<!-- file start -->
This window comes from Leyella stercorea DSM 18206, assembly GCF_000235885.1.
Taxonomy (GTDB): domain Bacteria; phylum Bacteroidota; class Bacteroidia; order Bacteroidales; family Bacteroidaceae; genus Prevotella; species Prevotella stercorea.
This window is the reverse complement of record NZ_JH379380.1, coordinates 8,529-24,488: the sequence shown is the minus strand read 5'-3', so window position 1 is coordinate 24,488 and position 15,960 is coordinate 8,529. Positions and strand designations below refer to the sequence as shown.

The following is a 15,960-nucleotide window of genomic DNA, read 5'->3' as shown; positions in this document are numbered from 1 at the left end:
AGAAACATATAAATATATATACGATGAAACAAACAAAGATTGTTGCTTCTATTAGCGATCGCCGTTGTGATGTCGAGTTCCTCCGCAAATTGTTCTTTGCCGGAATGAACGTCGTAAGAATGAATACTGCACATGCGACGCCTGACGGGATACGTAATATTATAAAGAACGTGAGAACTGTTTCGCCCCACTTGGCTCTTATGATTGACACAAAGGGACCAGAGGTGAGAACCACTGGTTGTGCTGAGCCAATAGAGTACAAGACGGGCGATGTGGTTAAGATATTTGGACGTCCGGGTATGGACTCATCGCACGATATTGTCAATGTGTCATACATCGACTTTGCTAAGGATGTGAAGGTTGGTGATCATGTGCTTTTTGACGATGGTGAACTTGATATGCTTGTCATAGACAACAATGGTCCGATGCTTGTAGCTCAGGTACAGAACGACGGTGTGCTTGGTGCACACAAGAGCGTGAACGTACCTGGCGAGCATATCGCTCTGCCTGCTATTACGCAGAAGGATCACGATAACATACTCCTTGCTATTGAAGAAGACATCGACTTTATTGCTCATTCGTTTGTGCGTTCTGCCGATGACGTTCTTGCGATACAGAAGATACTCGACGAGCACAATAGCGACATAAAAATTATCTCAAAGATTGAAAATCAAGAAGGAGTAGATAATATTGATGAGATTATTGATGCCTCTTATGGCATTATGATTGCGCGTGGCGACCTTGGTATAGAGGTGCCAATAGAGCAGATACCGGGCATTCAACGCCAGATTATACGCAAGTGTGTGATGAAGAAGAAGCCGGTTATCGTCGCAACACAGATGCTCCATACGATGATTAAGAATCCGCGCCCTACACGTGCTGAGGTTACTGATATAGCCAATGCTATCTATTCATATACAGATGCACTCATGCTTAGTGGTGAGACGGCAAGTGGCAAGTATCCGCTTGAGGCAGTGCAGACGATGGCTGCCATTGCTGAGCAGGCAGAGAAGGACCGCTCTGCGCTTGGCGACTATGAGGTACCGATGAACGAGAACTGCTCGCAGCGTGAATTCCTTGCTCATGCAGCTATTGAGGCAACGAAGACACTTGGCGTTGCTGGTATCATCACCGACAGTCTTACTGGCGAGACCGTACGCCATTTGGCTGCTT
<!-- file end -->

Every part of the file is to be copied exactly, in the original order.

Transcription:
This window comes from Leyella stercorea DSM 18206, assembly GCF_000235885.1.
Taxonomy (GTDB): domain Bacteria; phylum Bacteroidota; class Bacteroidia; order Bacteroidales; family Bacteroidaceae; genus Prevotella; species Prevotella stercorea.
This window is the reverse complement of record NZ_JH379380.1, coordinates 8,529-24,488: the sequence shown is the minus strand read 5'-3', so window position 1 is coordinate 24,488 and position 15,960 is coordinate 8,529. Positions and strand designations below refer to the sequence as shown.

The following is a 15,960-nucleotide window of genomic DNA, read 5'->3' as shown; positions in this document are numbered from 1 at the left end:
AGAAACATATAAATATATATACGATGAAACAAACAAAGATTGTTGCTTCTATTAGCGATCGCCGTTGTGATGTCGAGTTCCTCCGCAAATTGTTCTTTGCCGGAATGAACGTCGTAAGAATGAATACTGCACATGCGACGCCTGACGGGATACGTAATATTATAAAGAACGTGAGAACTGTTTCGCCCCACTTGGCTCTTATGATTGACACAAAGGGACCAGAGGTGAGAACCACTGGTTGTGCTGAGCCAATAGAGTACAAGACGGGCGATGTGGTTAAGATATTTGGACGTCCGGGTATGGACTCATCGCACGATATTGTCAATGTGTCATACATCGACTTTGCTAAGGATGTGAAGGTTGGTGATCATGTGCTTTTTGACGATGGTGAACTTGATATGCTTGTCATAGACAACAATGGTCCGATGCTTGTAGCTCAGGTACAGAACGACGGTGTGCTTGGTGCACACAAGAGCGTGAACGTACCTGGCGAGCATATCGCTCTGCCTGCTATTACGCAGAAGGATCACGATAACATACTCCTTGCTATTGAAGAAGACATCGACTTTATTGCTCATTCGTTTGTGCGTTCTGCCGATGACGTTCTTGCGATACAGAAGATACTCGACGAGCACAATAGCGACATAAAAATTATCTCAAAGATTGAAAATCAAGAAGGAGTAGATAATATTGATGAGATTATTGATGCCTCTTATGGCATTATGATTGCGCGTGGCGACCTTGGTATAGAGGTGCCAATAGAGCAGATACCGGGCATTCAACGCCAGATTATACGCAAGTGTGTGATGAAGAAGAAGCCGGTTATCGTCGCAACACAGATGCTCCATACGATGATTAAGAATCCGCGCCCTACACGTGCTGAGGTTACTGATATAGCCAATGCTATCTATTCATATACAGATGCACTCATGCTTAGTGGTGAGACGGCAAGTGGCAAGTATCCGCTTGAGGCAGTGCAGACGATGGCTGCCATTGCTGAGCAGGCAGAGAAGGACCGCTCTGCGCTTGGCGACTATGAGGTACCGATGAACGAGAACTGCTCGCAGCGTGAATTCCTTGCTCATGCAGCTATTGAGGCAACGAAGACACTTGGCGTTGCTGGTATCATCACCGACAGTCTTACTGGCGAGACCGTACGCCATTTGGCTGCTT